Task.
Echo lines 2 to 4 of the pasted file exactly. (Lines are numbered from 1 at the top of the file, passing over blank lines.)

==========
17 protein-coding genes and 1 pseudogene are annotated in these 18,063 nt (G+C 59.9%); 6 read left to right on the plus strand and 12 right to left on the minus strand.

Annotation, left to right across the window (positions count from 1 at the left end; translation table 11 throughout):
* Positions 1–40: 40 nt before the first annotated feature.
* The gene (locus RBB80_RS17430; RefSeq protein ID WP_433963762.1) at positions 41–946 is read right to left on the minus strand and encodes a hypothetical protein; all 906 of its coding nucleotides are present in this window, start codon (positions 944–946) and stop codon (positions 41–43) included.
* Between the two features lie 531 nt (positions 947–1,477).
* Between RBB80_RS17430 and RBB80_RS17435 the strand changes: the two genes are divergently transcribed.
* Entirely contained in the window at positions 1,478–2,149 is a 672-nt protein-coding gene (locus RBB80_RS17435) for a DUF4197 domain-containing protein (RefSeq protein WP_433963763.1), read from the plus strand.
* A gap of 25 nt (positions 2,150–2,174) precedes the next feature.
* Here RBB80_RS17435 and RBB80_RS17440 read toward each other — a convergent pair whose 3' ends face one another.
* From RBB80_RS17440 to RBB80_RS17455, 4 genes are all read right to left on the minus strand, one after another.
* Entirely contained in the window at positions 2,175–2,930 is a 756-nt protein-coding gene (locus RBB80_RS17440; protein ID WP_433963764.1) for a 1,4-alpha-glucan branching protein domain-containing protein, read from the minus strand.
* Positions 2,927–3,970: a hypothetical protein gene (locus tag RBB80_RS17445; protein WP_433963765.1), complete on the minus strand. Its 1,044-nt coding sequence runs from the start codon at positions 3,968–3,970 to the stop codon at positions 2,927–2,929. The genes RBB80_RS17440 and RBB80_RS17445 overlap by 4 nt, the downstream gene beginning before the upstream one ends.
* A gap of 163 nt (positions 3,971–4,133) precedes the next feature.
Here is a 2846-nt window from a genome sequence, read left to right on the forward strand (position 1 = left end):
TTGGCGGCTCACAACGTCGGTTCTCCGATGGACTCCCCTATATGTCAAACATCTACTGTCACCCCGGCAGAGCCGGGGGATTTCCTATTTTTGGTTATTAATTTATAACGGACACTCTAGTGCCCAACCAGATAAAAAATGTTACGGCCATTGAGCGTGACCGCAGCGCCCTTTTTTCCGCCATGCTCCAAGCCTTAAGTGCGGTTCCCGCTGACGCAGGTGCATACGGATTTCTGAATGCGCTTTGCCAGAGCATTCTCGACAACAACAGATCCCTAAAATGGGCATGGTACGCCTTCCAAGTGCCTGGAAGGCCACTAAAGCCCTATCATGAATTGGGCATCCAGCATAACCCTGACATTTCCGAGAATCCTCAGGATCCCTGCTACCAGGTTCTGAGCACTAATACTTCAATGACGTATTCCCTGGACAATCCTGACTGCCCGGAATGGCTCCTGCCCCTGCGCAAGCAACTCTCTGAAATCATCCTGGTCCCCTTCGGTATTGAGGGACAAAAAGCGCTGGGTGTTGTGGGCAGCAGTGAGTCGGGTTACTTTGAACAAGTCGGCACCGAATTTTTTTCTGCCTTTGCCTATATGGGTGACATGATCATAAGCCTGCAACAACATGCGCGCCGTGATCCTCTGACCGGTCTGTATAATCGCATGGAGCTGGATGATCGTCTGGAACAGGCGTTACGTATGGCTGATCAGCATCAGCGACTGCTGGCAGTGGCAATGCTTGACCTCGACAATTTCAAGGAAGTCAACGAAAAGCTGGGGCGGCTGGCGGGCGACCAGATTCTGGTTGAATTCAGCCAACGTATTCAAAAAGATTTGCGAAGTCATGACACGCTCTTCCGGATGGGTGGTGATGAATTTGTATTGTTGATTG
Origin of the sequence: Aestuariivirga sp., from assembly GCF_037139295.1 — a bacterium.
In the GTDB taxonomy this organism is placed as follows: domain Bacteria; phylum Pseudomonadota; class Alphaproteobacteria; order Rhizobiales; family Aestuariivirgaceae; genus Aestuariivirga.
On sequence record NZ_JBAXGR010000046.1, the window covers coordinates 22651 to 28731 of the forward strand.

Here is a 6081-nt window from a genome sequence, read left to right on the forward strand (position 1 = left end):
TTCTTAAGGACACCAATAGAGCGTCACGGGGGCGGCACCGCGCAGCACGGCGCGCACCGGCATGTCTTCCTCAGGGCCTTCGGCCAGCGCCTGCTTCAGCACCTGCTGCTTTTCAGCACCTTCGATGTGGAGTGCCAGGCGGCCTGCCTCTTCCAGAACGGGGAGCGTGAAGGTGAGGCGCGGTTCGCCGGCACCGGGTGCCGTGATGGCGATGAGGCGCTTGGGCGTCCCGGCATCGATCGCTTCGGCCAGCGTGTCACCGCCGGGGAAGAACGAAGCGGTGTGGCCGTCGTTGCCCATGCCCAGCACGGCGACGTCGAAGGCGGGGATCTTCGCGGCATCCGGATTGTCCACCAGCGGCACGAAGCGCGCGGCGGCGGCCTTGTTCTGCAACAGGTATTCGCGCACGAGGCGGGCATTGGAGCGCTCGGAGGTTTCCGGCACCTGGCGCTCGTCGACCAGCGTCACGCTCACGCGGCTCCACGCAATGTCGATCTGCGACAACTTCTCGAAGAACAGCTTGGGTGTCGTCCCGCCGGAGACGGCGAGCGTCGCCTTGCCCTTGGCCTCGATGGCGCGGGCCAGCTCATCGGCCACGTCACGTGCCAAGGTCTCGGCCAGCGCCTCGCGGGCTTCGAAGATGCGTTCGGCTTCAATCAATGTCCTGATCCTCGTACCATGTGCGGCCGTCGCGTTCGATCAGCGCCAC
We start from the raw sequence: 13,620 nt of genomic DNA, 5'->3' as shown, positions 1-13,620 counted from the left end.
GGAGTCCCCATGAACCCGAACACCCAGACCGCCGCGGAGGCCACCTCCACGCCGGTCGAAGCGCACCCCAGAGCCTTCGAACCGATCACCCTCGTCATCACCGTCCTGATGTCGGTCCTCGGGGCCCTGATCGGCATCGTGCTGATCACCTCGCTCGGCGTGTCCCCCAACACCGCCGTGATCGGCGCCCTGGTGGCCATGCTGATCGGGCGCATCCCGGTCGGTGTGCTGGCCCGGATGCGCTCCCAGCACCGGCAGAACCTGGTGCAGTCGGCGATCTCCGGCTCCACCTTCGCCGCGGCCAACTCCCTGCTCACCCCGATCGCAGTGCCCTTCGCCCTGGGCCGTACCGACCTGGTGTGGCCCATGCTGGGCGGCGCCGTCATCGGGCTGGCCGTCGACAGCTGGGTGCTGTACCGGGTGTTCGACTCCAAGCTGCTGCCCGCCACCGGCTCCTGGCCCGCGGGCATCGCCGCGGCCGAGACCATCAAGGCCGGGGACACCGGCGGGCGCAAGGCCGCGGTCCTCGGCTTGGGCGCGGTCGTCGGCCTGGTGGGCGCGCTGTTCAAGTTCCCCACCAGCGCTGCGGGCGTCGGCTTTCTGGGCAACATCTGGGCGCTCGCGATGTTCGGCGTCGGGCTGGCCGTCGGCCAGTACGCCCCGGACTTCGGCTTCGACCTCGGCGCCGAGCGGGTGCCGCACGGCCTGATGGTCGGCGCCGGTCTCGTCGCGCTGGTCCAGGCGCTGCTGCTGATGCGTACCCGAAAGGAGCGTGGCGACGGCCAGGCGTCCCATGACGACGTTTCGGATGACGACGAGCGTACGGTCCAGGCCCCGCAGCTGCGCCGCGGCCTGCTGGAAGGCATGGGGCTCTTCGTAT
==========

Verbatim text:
Annotation, left to right across the window (positions count from 1 at the left end; translation table 11 throughout):
* Positions 1–40: 40 nt before the first annotated feature.
* The gene (locus RBB80_RS17430; RefSeq protein ID WP_433963762.1) at positions 41–946 is read right to left on the minus strand and encodes a hypothetical protein; all 906 of its coding nucleotides are present in this window, start codon (positions 944–946) and stop codon (positions 41–43) included.